The night after we saw the Hip in Manchester we drove North on the M6 until it became the M74 across the border in Scotland. It didn’t take too long to reach Glasgow, or to find our hotel, right in the centre.
The gig was at The Garage on Sauchiehall Street, the long main street in Glasgow with just about everything on it. Our hotel was on one of the streets off Sauchiehall Street, and was literally about 300 yards away form the venue. We walked up the street, and turned left and there it was.
Again there were several Canadians present in the crowd. I got talking to one who was incredibly excited to meet a British fan! Her partner was very chatty too, although he’d never really heard of the band.
Like the previous night, the Hip did two sets. They started off with New Orleans is Sinking – the song they’d concluded with the previous night. In a bizarre way, that made it feel like the gig was a continuation of where they left off. For the first set I left Cathy in the safety and comfort of a booth (yes, they had seats!) and pushed my way to the front of the crowd. I was ecstatic when they played Fireworks, my favourite song, which had been omitted from the Manchester set-list. They also played The Drop-off, which I love, despite containing the rudest borderline blasphemy in any Hip song.
For the second set I joined Cathy in the booth, where we could stand on the seats (naughty us!) and get a great view over the crowd. They began with a couple of acoustic numbers, like the night before, but played different ones, including Wheat Kings, which the crowd swayed along to. A few people even held up lighters, which is rare at gigs nowadays.
Again, Gord Downie’s interaction with the crowd was worth the ticket price alone. He told one person to lower their Canadian flag in the most egomaniacal way possible: “Don’t let your nationalism obscure people’s view of me!” His rampage off the topic in At the Hundredth Meridian included quizzing members of the audience about where their camera-phones were when security had to intervene in a scuffle. And then he did the most brilliant thing ever!
During the final song of the set (My Music at Work) he jumped off the stage into the crowd. Then he climbed up on the first booth near the front. He climbed over the seat into the second booth and hugged the large drunk lady who was standing on a table. Then he climbed into the booth next to us.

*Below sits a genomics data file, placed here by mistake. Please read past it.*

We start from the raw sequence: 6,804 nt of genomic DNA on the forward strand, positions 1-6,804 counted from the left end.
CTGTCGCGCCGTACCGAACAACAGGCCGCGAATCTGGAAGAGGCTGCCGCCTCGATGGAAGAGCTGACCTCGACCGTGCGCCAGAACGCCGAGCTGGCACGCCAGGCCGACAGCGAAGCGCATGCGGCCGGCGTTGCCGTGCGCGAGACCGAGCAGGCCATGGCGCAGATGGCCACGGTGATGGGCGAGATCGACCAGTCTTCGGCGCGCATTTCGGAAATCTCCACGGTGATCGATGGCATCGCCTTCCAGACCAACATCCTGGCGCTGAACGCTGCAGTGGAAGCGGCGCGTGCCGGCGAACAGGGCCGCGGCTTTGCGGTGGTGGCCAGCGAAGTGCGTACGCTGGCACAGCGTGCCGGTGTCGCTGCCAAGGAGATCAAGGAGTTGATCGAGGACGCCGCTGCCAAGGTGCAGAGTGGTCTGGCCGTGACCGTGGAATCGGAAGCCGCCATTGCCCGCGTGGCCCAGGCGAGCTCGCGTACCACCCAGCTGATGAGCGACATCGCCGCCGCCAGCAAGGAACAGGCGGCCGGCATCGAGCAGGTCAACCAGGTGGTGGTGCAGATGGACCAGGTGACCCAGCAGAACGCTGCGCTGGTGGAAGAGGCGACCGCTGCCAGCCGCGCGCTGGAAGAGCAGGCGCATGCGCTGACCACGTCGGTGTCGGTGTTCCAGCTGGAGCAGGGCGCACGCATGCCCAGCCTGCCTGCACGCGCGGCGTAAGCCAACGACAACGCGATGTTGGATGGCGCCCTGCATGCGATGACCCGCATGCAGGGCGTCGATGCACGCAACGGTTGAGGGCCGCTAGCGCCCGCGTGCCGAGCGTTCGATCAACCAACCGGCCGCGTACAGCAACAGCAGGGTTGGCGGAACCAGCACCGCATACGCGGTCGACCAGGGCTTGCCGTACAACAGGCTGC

I thought ‘He won’t keep coming’. But he did. The next second he had climbed into our booth and was pointing the microphone at me in time for me to sing ‘My Music at Work’. He passed the mic to another guy, hugged the girl next to me and then jumped from the booth into the audience and pushed his way back through to the stage.
The girl next to me (who had raised her pint glass to me because I knew all the words to the bit in Hundredth Meridian where it talks about Ry Cooder) was immediately shouting into her phone. She had called Canada to tell a friend about her close encounter. Meanwhile I was just stunned. Fortunately, Cathy had got a photo of it so I knew it had actually happened!
They came back on for a short encore, and played the song that everyone had been fruitlessly shouting for in Manchester: Little Bones. Then the lights came up and we spilled out onto a fairly quiet Sauchiehall Street. I was slightly punch-drunk with excitement and texted as many people I could think of who would in any way care.
The funny thing is that after Manchester, I had wondered whether we were being silly going on to Glasgow. In the morning in Manchester Central Travelodge, I had temporarily regretted buying tickets for both nights. We’d seen them once. Was it really worth seeing them again?
Turns out it so was.